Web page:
Joshua Schiffer, an infectious-disease doctor and researcher at Fred Hutchinson Cancer Research Center, told me how influential role models, such as those two physicians, can be on other people’s behavior.

“I’m very supportive of people who are proud of having been vaccinated, advertise it, and sell it to their friends and family,” he says.

Other women and men promoting their vaccine status on dating sites have a different kind of advertisement in mind. “Covid vaccinated” said when I contacted him for this story that he thinks his new profile name could be helpful down the road. “[It might] make people feel less stressed about having sex with me during a pandemic.” “Vaccinated x 2” (meaning both shots) texted: “People miss sex very much, but they’re also afraid, and are looking for a way to find a compromise,” wrongly implying that his fully vaccinated status makes him a safe bet as a dating partner. (Keep reading for the details of why that is.).

Farovitch says he has been getting more messages since “adding ‘vaccine’ to my name.” But he says he doesn’t plan “on hooking up with anyone anytime soon [because] we still don’t know if vaccinated people can transmit the disease.” Instead, he plans to remain celibate. That can be a hard call for some: Studies have shown that the lack of physical intimacy and loneliness can have serious health consequences.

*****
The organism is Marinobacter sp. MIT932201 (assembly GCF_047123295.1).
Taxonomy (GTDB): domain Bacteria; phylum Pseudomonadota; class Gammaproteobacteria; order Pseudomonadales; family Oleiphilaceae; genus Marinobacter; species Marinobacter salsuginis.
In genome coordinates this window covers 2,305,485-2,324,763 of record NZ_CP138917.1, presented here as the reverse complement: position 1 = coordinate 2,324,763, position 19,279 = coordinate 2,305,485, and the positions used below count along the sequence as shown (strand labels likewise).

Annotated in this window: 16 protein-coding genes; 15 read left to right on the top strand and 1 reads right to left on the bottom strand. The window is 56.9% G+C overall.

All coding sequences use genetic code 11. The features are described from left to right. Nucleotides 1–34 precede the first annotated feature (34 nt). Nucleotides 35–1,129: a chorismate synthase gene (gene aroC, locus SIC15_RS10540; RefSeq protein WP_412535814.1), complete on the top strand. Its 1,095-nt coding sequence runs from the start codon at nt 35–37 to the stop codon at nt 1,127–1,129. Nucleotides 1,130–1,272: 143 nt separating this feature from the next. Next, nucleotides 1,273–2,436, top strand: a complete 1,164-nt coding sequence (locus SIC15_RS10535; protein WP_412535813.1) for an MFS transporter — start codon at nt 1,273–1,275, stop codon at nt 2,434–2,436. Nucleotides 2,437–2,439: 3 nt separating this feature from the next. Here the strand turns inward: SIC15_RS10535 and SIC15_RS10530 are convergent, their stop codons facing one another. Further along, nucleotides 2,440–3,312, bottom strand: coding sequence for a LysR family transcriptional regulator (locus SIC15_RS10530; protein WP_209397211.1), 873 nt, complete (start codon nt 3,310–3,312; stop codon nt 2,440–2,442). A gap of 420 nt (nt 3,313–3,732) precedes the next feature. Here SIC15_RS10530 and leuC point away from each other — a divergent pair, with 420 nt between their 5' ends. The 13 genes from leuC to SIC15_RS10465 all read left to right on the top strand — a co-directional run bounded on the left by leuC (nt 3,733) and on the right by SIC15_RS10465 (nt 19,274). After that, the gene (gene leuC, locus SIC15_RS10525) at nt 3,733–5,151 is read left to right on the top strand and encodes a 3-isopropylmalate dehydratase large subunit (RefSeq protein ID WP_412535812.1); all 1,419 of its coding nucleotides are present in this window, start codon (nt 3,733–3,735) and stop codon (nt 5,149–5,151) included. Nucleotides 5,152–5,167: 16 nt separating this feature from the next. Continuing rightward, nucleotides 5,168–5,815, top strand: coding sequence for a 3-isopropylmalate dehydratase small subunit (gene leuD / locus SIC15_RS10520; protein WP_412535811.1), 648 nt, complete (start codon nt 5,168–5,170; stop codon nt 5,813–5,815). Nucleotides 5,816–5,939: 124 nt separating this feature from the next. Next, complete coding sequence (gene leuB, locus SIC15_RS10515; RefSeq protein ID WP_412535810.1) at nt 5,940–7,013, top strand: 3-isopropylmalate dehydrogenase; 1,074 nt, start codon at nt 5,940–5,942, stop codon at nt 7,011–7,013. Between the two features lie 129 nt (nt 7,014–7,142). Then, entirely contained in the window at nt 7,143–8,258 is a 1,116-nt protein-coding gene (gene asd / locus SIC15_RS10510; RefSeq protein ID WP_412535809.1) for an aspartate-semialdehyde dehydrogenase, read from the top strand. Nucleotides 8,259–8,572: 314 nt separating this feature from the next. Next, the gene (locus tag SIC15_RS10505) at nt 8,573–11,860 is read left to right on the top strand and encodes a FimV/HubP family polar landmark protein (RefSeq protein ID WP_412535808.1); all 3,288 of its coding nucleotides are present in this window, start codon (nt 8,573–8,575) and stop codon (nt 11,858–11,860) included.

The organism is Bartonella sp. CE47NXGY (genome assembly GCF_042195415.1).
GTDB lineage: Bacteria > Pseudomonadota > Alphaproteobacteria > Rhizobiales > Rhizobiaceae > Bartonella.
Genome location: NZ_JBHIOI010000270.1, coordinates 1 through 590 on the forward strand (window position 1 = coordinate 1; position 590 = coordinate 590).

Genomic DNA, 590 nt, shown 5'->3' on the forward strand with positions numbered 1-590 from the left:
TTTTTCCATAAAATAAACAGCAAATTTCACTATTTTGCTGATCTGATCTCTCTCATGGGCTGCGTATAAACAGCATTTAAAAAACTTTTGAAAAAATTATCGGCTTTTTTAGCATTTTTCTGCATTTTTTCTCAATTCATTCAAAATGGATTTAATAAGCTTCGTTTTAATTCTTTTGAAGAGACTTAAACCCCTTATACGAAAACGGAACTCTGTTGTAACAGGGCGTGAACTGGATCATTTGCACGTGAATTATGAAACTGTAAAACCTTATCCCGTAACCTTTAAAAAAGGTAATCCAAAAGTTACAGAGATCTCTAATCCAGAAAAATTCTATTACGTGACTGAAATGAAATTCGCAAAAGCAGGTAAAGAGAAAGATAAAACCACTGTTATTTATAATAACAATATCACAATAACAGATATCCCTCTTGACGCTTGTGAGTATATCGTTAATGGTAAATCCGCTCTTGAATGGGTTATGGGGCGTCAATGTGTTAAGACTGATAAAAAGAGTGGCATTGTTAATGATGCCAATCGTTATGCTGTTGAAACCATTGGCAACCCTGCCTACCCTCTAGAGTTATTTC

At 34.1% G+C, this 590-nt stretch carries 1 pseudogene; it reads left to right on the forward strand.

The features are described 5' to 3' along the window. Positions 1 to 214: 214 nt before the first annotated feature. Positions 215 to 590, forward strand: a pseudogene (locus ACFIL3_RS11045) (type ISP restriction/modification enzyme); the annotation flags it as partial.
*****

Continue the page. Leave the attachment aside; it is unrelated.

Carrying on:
I did have to laugh — and agree — when I read a profile on OkCupid that noted “Dr. Fauci is the bomb!”

Actually, there’s a lot we still don’t know about covid-19 and the vaccines, which is why relying on a person’s vaccination status to decide whether to become intimate is not a smart move, experts say. The Moderna and Pfizer vaccines now in use in the United States boast a 94 and 95 percent effectiveness rate, respectively (one to two weeks after the second shot). I told Schiffer that sounded pretty good to me and he replied “probably” — but that means 5 to 6 percent of those who are vaccinated can still become infected and are “presumably contagious,” even if asymptomatic. And then there’s the concern about how new variants might reduce the effectiveness of the vaccines.